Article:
That Summer: Grappling with windsurfing in La Rochelle in 1984

This piece was originally published as part of The Independent’s That Summer series. Find out more about it here.

In 1984 I was young, single and Tiggerishly in the try-anything-once brigade.

Western France was financially beyond the reach of the recently graduated, but I hitched a ride with a friend’s father who had a sailing boat.

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As we edged into La Rochelle’s ancient harbour, he suggested we be the first people there to try the new sport of windsurfing – having picked up a sailboard before we crossed the Channel.

Though the discipline would figure later that summer as a demonstration sport in the Los Angeles Olympics, it was barely known in Europe.

I bounded at the opportunity. “It’ll be a doddle,” I thought, recalling how, a few years earlier, I and a hitchhiking partner had earned enough to pay for a night in a youth hostel by demonstrating another American import – the Frisbee – to the enthusiastic vacanciers on the Côte d’Azur.

I was ready to be admired once more with every budding hunk’s new summertime accessory.

With a gentle Biscay breeze, a warm midsummer sun on my back and a highly visible launchpad, I gently unsheathed the slim board from its pouch and stood back to allow a small throng admire its graceful but primitive lines.

I scoffed at the faint murmur of cynicism aimed at the crazy Anglais now looking as if he was about to take an outsized surfboard onto the waveless harbour water.

Just you wait, I thought: this rosbif will show you a thing or two.

Then it was time to fix the bright yellow sail to complete the construction of this curiousité.

The checklist was almost complete: adjust the Raybans, straighten the denim cut-offs to look the hippest dude this side of Malibu.

HMS Windsurf was now ready for her maiden voyage past the 14th-century Deux Tours flanking the harbour entrance. Confidence on deck was high. My shore team looked on admiringly.

As I approached the water. It was time for the crucial final check.

A surreptitious glance, disguised as a review of meteorological conditions, returned the information I had been hankering. Yes, there was indeed a significant number of attractive girls gazing towards me. This would be the day for a board to be my babe magnet.

As young men are prone to do, I had watched an early adopter windsurfing and was confident I could do the same. I walked the board knee-deep into the water with the sail floating next to it. So far, so good.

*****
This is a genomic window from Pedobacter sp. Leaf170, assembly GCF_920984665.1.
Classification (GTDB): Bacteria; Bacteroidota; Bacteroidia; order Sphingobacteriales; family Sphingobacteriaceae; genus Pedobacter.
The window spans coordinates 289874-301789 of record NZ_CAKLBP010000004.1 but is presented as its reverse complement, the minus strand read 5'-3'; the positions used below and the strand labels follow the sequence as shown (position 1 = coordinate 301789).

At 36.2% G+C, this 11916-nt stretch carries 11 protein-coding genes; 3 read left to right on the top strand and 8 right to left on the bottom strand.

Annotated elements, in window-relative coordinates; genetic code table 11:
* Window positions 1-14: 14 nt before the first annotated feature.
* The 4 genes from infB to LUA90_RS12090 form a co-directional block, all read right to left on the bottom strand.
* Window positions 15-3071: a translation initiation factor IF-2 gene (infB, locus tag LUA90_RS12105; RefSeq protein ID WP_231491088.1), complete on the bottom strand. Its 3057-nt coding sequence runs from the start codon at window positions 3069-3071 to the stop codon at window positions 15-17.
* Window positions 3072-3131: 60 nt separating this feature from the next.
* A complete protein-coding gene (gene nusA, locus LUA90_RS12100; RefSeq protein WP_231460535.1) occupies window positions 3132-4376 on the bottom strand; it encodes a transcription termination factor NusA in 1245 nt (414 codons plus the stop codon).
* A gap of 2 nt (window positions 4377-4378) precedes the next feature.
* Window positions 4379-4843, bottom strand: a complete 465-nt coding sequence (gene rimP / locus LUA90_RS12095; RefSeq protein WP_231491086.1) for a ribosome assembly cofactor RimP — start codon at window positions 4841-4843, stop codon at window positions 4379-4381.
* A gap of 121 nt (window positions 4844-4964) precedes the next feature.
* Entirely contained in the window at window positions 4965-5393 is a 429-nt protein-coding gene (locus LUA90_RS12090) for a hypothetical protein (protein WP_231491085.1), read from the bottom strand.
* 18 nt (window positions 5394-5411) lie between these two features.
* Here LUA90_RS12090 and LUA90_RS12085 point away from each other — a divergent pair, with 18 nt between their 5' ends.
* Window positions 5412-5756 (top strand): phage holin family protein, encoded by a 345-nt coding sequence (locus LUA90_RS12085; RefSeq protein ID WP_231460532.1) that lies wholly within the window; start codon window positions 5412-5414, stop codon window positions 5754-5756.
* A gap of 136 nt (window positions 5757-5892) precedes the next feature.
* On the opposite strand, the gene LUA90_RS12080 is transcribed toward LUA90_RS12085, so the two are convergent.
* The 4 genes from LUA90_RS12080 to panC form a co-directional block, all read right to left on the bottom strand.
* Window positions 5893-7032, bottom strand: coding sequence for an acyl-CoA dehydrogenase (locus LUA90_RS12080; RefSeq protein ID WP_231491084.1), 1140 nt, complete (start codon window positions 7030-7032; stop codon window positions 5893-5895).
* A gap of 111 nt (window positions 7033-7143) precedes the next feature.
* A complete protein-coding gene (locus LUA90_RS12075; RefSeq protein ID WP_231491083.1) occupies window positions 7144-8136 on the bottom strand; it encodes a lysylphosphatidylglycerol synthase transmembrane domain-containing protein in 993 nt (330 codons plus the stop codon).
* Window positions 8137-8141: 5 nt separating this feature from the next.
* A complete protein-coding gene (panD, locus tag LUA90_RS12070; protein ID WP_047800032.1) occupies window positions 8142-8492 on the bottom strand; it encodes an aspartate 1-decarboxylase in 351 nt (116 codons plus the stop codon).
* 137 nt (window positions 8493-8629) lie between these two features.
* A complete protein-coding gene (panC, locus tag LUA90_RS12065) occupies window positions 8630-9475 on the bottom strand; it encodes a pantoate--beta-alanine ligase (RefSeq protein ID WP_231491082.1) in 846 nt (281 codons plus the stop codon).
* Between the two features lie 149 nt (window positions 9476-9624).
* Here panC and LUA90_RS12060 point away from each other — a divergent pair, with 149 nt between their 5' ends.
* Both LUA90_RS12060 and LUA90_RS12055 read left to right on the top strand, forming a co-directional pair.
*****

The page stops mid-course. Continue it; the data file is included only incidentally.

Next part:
Now came the trickier bit: pull the sail up and, just as it caught the wind, jump on the board and hang on to the “wishbone” attached to the mast.

I tried it. I was on. It was moving. I was the coolest man in the Charentes, for a good five seconds.

The damn wishbone, grabbed by a sudden gust, had mutinously slipped out of my hand and, whilst trying to retrieve it, I plummeted headlong into the oily water.

The audience was still there, including a Catherine Deneuve-like demoiselle gazing straight at me. My heart missed a beat but it was time to remount.

Same drill – only this time hanging on to the rig for all I was worth. The wind, helpfully I thought, dropped just as a yacht motored off, frustratingly diverting the attention of my spectators.

But the lack of forward motion and the boat’s wake instantly upset the board. I was soon performing seaborne slapstick as I lurched and slid on its wobbly wooden surface. Wide boards, foot straps and advanced carbon technologies had yet to benefit the windsurfer, and maintaining stability on the prehistoric plank was nigh-impossible.

The clowning inevitably delivered me into deeper water. Backs were beginning to be turned as the port’s attractions suddenly seemed more interesting than an idiot Englishman dunking himself. But Deneuve was still with me. I gave it one more go – for her.

With two harsh lessons learned, nothing could stop me now. The next launch was perfect.

Poise and propulsion were achieved until two kids in a rowing boat came into view on collision course. I hadn’t a clue how to steer and the only way to prevent a calamity was to ditch.

Admiration had turned to humiliation in minutes. My attempt to ignite a French windsurfing revolution and spark a summer romance had failed miserably.

My crew consoled me with a dozen oysters and Muscadet in a restaurant overlooking the scene of my shame. Now that, I realised, was what Tiggers liked best.

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